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Tuesday Giants tidbits: Nick Gates, additional ‘Kudos,’ more

It’s a few ‘things I think’ for a Tuesday off day

New York Giants v Jacksonville Jaguars
Yes, that is Brian Daboll’s face on the shirts of Giants’ fans in Jacksonville on Sunday.
Photo by Don Juan Moore/Getty Images

Saquon Barkley is currently the betting favorite to win NFL Comeback Player of the Year. He is, of course, having a fabulous year and will deserve whatever accolades come his way. For my money, though, a different member of the New York Giants is the one who should be talked about for the ‘Comeback’ award.

For me, if the Giants add offensive lineman Nick Gates to their 53-man roster this week, he becomes the Comeback Player of the Year. Period. It has been less than 14 months since Gates suffered that horrid left leg fracture in Week 2 last season against Washington. There was concern he would lose that leg. At the least, there were thoughts his career was over. There were seven surgeries to fix the damage. There is a metal rod holding that leg together. There has been incredible, long, painstaking rehab to get Gates to a point where he might now be a real NFL player again.

Gates is still on the Physically Unable to Perform (PUP) list, but has been practicing with the team for the past three weeks. The Giants have until Wednesday to decide whether to add Gates to the 53-man roster, or to leave him sidelined for the remainder of the season.

Coach Brian Daboll said “we’ll see” on Monday when asked about activating Gates, adding that he expected to have that discussion Monday night to determine what the organization would do.

Now, all Gates — and the rest of us — can do is wait to see what the decision is. With a need for depth at guard and center in the wake of Ben Bredeson’s injury, there is certainly a place for Gates if the Giants believe he is ready.

Gates’ recovery is already an incredible story. It might get even better over the next day or so.

Giants-Jaguars second look

In re-watching the condensed version of Giants-Jaguars (thanks to the glacial pace of NFL+ I haven’t yet had the chance to watch the All-22 version) I concluded that I need to issue a pair of belated ‘Kudos’ to deserving players.

Cornerback Adoree’ Jackson had two critical pass breakups in the fourth quarter on Sunday. He knocked away a third-and-5 pass from Evan Engram with the Giants leading 20-17, forcing a punt with 4:40 to play. Jackson then batted down a Trevor Lawrence pass for Zay Jones in the end zone with 16 seconds to play.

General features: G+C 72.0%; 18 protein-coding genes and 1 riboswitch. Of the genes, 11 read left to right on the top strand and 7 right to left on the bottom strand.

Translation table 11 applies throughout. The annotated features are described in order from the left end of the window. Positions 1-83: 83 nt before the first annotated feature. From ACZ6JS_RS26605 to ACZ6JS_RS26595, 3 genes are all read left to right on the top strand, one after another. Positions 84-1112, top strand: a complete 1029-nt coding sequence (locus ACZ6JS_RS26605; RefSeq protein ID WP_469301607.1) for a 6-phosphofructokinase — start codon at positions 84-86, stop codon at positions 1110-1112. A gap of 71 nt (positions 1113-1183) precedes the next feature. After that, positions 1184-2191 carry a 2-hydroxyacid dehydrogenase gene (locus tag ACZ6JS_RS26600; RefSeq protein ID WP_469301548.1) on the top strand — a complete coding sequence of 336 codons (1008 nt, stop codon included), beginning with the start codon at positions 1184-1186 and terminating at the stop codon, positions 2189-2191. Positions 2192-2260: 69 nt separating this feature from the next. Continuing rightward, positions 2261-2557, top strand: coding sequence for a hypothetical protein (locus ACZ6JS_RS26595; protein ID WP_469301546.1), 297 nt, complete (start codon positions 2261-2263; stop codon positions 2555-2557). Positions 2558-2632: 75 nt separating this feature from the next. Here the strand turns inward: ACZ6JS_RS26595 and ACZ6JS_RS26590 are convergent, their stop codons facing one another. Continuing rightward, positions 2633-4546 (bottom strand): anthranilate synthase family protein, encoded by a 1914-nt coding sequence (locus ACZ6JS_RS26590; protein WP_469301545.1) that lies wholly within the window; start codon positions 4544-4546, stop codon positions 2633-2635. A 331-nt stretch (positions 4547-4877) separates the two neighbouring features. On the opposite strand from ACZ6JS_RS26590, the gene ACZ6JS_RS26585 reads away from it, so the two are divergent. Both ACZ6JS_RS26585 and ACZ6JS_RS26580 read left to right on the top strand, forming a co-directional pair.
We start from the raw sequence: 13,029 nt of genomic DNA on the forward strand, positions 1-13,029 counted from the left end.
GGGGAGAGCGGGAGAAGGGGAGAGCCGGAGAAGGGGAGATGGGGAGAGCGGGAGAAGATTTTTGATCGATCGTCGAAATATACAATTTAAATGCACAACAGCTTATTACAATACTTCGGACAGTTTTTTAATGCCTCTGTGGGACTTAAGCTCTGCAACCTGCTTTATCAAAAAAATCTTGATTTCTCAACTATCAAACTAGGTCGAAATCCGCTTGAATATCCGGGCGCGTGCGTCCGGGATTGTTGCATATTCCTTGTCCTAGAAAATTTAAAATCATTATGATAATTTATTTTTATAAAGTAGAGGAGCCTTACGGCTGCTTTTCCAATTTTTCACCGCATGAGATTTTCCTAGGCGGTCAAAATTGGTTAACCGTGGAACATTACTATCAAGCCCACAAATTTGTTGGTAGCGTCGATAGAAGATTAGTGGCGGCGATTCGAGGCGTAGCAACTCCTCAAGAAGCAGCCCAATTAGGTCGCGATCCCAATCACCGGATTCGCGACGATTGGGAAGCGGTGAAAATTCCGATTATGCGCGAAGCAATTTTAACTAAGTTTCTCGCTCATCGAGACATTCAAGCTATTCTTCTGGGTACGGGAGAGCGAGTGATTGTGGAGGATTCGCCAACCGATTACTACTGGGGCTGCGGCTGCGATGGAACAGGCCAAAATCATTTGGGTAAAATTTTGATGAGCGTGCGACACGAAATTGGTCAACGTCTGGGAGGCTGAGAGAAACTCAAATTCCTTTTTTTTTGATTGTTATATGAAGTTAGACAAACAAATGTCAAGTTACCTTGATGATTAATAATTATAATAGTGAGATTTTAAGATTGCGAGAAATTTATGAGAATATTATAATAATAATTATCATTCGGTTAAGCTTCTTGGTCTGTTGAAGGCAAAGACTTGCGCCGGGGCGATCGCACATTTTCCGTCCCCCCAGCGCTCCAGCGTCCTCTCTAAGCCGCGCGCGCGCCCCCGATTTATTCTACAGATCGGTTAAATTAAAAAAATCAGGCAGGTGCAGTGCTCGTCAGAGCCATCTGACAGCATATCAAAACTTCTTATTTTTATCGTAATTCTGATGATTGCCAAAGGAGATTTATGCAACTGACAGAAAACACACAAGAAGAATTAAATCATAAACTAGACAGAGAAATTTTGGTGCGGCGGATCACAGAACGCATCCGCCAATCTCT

Nick McCloud made three huge plays on Sunday. A tremendous special teams player, McCloud blocked a Jacksonville extra point. Subbing at cornerback when Jackson was removed for a concussion check, McCloud made two big defensive plays.

On McCloud’s first defensive snap, the Jaguars challenged him with a deep ball to Marvin Jones. McCloud was perfectly positioned and the ball sailed harmlessly out of bounds.

Four plays later, on a second-and-5 from the Giants’ 25-yard line, McCloud knifed across from the opposite side of the field to cut down Christian Kirk a yard short of a first down. Two plays later, the Giants stuffed Lawrence on fourth-and-1. That game-changing play, obviously is not possible without McCloud’s effort.

Kayvon Thibodeaux is doing just fine

No. 5 overall pick Kayvon Thibodeaux still has one only one sack, the game-deciding strip-sack of Lamar Jackson a week ago, but if you don’t realize that Thibodeaux is having a huge impact then I have to question if you understand what you’re watching.

Thibodeaux was credited with only three tackles and one pressure on Sunday, but that doesn’t reflect how much Thibodeaux impacted the pocket. Or, for that matter that he was egregiously held at least twice without flags being thrown.

I also hope that by now people have realized that questions about Thibodeaux’s motor coming out of Oregon appear to be nonsense. Look at this stuff from Thibodeaux on Sunday:

Daniel Jones and pocket presence

There was a time when it was legitimate to criticize Daniel Jones for not having enough awareness in the pocket. Not being aware of when the rush was coming, and where it was coming from, was a big part of his fumbling issues early in his career.

It’s impossible to watch Jones play the game now and say he doesn’t have pocket presence.

Watch him climb the pocket on his 14-yard first-quarter scramble, on Sunday then ultimately decide to run. Watch him step up in the pocket consistently to find a throwing lane. Watch him move away from pressure and throw the ball away.

I wondered early in Jones’ career if that pocket presence was something that could be learned/taught/developed. Apparently, it can. Because there was a time Jones did not seem to have it. Now, he does.